During a scan, a patient is briefly exposed to ionizing radiation, leading to a small but increased risk of development of cancers, Whitlock explained. Because of this risk, health providers must determine if the potential benefits of obtaining that CT scan is worth the risk.

Past medical literature has pointed out that a single or small amount of CT scans has no clear increased risk of developing subsequent childhood cancer.

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When human cells are exposed to low-dose radiation, small DNA breaks are generated and mended by an internal repair process, the authors state. Therefore, low-level CT exposure appears not to be carcinogenic.

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However, when there is cumulative DNA damage caused by radiation exposure, it “exceeds DNA repair abilities, and the risk of carcinogenesis rises,” the researchers state in the study.

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“There is a growing body of literature, to which this study adds yet another piece of evidence, that the more CT scans you get, the more that risk can increase,” Whitlock said.

The study out of Taiwan is “interesting”, he said, as the researchers identified four CT scans as a “threshold”, which has not been seen in previous research.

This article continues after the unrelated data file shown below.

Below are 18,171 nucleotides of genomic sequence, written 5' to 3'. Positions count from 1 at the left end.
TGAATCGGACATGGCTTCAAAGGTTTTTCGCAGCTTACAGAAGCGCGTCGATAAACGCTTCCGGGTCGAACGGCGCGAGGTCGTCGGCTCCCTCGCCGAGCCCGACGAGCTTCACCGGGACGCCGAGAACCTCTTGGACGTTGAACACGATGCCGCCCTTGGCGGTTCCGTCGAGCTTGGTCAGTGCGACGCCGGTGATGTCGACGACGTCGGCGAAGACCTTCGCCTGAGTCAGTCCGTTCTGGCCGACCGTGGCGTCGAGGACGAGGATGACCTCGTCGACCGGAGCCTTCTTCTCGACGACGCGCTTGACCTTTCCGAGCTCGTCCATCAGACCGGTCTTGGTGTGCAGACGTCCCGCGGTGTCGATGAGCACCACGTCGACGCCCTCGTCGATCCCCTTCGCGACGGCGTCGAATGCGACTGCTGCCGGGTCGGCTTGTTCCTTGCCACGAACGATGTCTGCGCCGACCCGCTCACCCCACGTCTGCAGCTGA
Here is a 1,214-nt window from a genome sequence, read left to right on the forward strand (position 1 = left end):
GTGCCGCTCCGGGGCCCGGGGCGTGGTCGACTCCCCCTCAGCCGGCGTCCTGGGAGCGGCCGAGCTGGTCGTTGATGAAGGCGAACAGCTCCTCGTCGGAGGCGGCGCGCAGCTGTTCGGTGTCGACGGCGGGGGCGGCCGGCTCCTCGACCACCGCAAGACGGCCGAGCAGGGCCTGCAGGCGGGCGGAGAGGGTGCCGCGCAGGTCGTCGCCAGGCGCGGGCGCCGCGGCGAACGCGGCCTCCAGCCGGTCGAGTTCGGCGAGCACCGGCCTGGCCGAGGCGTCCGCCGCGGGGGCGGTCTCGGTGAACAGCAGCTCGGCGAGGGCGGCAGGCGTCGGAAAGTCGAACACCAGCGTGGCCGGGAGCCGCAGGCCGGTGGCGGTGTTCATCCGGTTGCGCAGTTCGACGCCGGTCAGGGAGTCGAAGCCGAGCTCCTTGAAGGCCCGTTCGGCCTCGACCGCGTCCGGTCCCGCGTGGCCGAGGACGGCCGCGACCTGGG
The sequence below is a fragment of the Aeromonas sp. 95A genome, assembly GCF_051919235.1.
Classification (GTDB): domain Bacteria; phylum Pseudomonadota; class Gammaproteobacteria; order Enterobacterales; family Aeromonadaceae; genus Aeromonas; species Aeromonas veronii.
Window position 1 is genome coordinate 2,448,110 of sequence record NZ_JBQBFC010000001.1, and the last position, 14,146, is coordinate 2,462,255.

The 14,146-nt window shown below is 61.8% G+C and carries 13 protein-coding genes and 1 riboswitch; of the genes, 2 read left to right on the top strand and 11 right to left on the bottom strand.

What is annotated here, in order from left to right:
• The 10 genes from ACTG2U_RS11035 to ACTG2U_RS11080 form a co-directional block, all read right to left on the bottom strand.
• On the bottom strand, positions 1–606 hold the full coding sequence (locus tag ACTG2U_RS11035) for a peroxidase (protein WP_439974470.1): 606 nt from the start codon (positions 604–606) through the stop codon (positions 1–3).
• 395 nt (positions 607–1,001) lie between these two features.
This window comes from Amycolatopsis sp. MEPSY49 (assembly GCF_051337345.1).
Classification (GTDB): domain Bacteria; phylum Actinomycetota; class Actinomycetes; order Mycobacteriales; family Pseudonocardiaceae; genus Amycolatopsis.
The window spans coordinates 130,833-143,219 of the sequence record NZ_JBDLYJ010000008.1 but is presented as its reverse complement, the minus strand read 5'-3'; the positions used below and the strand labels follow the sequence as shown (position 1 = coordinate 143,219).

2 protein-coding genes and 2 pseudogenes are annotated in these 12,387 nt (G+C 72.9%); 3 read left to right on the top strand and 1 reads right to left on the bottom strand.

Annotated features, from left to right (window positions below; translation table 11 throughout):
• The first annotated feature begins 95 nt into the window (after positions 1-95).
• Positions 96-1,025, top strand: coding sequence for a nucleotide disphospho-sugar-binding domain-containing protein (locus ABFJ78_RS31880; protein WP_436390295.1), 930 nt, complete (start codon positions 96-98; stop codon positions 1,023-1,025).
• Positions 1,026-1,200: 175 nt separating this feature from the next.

“Certainly, there is a risk with less than four, four should not be interpreted as being the magic number. And if your child gets five, they’re not going to necessarily get cancer,” he explained. “The risk remains very low, but there is an incremental risk.”

CT scans safer than a decade ago

It is the responsibility of the medical community to minimize the number of CT scans and only use them when necessary and there aren’t any other alternatives, such as ultrasound or Magnetic Resonance Imaging (MRI), explained Dr. John Donnellan, a paediatric radiologist at McMaster Children’s Hospital in Hamilton, Ont.

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Unfortunately, radiation is sometimes a “necessary evil,” he said, adding that if a child does require multiple scans, “there are ways that we have to reduce the radiation dose that those patients will receive.”

Over the past 10 to 20 years, Whitlock said there have been a lot of advances in CT technology, meaning a scan today is likely to provide much less radiation exposure than one that was done ten years ago.

“The study did begin enrolling patients in 2010, but there’s likely been a lot of progress since that time,” he said.

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Despite the risks, parents should not be afraid to get a CT scan for their children, as in certain cases it can save the child’s life, Whitlock stressed.

But if there are concerns, parents should discuss them with their healthcare provider and ask if there are alternatives.

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“One other situation that I’ve seen occur is many parents may take comfort if their child has a complaint or a medical situation and push very hard to get a scan to be sure that, ‘this isn’t a brain tumour’,” he said.

“So these parents also have to be aware that CT scans carry risks and maybe if the child doesn’t meet the criteria from the health care professional, maybe they shouldn’t push for it now.”